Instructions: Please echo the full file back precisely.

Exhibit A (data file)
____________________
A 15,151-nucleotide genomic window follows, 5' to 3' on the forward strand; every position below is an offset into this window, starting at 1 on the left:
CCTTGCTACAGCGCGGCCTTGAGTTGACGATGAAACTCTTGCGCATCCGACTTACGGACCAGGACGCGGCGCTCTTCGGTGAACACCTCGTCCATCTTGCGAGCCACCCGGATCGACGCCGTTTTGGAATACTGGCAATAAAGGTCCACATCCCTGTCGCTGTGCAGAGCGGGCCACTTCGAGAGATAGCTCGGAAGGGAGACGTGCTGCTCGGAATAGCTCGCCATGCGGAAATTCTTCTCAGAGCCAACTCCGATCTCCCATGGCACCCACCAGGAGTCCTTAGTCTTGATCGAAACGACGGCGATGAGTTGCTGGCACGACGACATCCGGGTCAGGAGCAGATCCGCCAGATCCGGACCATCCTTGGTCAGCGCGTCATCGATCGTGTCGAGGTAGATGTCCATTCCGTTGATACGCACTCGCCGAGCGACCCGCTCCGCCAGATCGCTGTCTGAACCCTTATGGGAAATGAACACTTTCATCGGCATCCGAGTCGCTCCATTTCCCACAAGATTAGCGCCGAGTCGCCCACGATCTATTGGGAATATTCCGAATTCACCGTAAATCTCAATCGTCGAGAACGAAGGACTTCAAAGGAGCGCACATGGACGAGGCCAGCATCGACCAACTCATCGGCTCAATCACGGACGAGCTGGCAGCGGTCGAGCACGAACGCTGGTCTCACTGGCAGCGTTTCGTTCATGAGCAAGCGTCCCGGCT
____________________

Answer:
A 15,151-nucleotide genomic window follows, 5' to 3' on the forward strand; every position below is an offset into this window, starting at 1 on the left:
CCTTGCTACAGCGCGGCCTTGAGTTGACGATGAAACTCTTGCGCATCCGACTTACGGACCAGGACGCGGCGCTCTTCGGTGAACACCTCGTCCATCTTGCGAGCCACCCGGATCGACGCCGTTTTGGAATACTGGCAATAAAGGTCCACATCCCTGTCGCTGTGCAGAGCGGGCCACTTCGAGAGATAGCTCGGAAGGGAGACGTGCTGCTCGGAATAGCTCGCCATGCGGAAATTCTTCTCAGAGCCAACTCCGATCTCCCATGGCACCCACCAGGAGTCCTTAGTCTTGATCGAAACGACGGCGATGAGTTGCTGGCACGACGACATCCGGGTCAGGAGCAGATCCGCCAGATCCGGACCATCCTTGGTCAGCGCGTCATCGATCGTGTCGAGGTAGATGTCCATTCCGTTGATACGCACTCGCCGAGCGACCCGCTCCGCCAGATCGCTGTCTGAACCCTTATGGGAAATGAACACTTTCATCGGCATCCGAGTCGCTCCATTTCCCACAAGATTAGCGCCGAGTCGCCCACGATCTATTGGGAATATTCCGAATTCACCGTAAATCTCAATCGTCGAGAACGAAGGACTTCAAAGGAGCGCACATGGACGAGGCCAGCATCGACCAACTCATCGGCTCAATCACGGACGAGCTGGCAGCGGTCGAGCACGAACGCTGGTCTCACTGGCAGCGTTTCGTTCATGAGCAAGCGTCCCGGCT